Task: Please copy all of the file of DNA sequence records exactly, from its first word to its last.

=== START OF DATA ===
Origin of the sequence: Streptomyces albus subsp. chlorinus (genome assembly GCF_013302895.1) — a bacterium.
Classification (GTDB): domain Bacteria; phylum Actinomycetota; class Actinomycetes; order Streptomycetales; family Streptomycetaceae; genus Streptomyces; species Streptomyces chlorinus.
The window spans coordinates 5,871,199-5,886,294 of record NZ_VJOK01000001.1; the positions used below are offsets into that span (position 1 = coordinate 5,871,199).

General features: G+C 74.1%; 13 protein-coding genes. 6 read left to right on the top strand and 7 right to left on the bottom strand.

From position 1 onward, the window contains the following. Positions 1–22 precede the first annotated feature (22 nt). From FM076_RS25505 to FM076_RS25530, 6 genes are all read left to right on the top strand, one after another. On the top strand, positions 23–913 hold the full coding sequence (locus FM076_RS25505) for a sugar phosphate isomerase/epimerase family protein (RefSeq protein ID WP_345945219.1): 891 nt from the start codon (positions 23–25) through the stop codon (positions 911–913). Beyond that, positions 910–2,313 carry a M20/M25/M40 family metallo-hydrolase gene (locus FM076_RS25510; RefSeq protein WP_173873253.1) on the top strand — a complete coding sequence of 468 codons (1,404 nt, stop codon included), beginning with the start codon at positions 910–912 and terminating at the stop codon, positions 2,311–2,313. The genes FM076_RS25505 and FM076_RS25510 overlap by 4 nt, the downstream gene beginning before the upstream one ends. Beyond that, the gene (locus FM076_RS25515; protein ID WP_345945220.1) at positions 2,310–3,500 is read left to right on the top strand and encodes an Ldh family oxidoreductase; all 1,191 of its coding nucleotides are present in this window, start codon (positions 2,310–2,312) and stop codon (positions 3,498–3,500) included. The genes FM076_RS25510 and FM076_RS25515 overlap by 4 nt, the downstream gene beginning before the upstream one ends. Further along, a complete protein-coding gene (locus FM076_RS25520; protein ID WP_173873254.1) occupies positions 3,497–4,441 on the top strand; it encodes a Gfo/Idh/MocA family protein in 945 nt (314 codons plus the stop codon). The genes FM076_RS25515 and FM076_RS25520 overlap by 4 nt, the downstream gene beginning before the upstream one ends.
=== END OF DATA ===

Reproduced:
Origin of the sequence: Streptomyces albus subsp. chlorinus (genome assembly GCF_013302895.1) — a bacterium.
Classification (GTDB): domain Bacteria; phylum Actinomycetota; class Actinomycetes; order Streptomycetales; family Streptomycetaceae; genus Streptomyces; species Streptomyces chlorinus.
The window spans coordinates 5,871,199-5,886,294 of record NZ_VJOK01000001.1; the positions used below are offsets into that span (position 1 = coordinate 5,871,199).

General features: G+C 74.1%; 13 protein-coding genes. 6 read left to right on the top strand and 7 right to left on the bottom strand.

From position 1 onward, the window contains the following. Positions 1–22 precede the first annotated feature (22 nt). From FM076_RS25505 to FM076_RS25530, 6 genes are all read left to right on the top strand, one after another. On the top strand, positions 23–913 hold the full coding sequence (locus FM076_RS25505) for a sugar phosphate isomerase/epimerase family protein (RefSeq protein ID WP_345945219.1): 891 nt from the start codon (positions 23–25) through the stop codon (positions 911–913). Beyond that, positions 910–2,313 carry a M20/M25/M40 family metallo-hydrolase gene (locus FM076_RS25510; RefSeq protein WP_173873253.1) on the top strand — a complete coding sequence of 468 codons (1,404 nt, stop codon included), beginning with the start codon at positions 910–912 and terminating at the stop codon, positions 2,311–2,313. The genes FM076_RS25505 and FM076_RS25510 overlap by 4 nt, the downstream gene beginning before the upstream one ends. Beyond that, the gene (locus FM076_RS25515; protein ID WP_345945220.1) at positions 2,310–3,500 is read left to right on the top strand and encodes an Ldh family oxidoreductase; all 1,191 of its coding nucleotides are present in this window, start codon (positions 2,310–2,312) and stop codon (positions 3,498–3,500) included. The genes FM076_RS25510 and FM076_RS25515 overlap by 4 nt, the downstream gene beginning before the upstream one ends. Further along, a complete protein-coding gene (locus FM076_RS25520; protein ID WP_173873254.1) occupies positions 3,497–4,441 on the top strand; it encodes a Gfo/Idh/MocA family protein in 945 nt (314 codons plus the stop codon). The genes FM076_RS25515 and FM076_RS25520 overlap by 4 nt, the downstream gene beginning before the upstream one ends.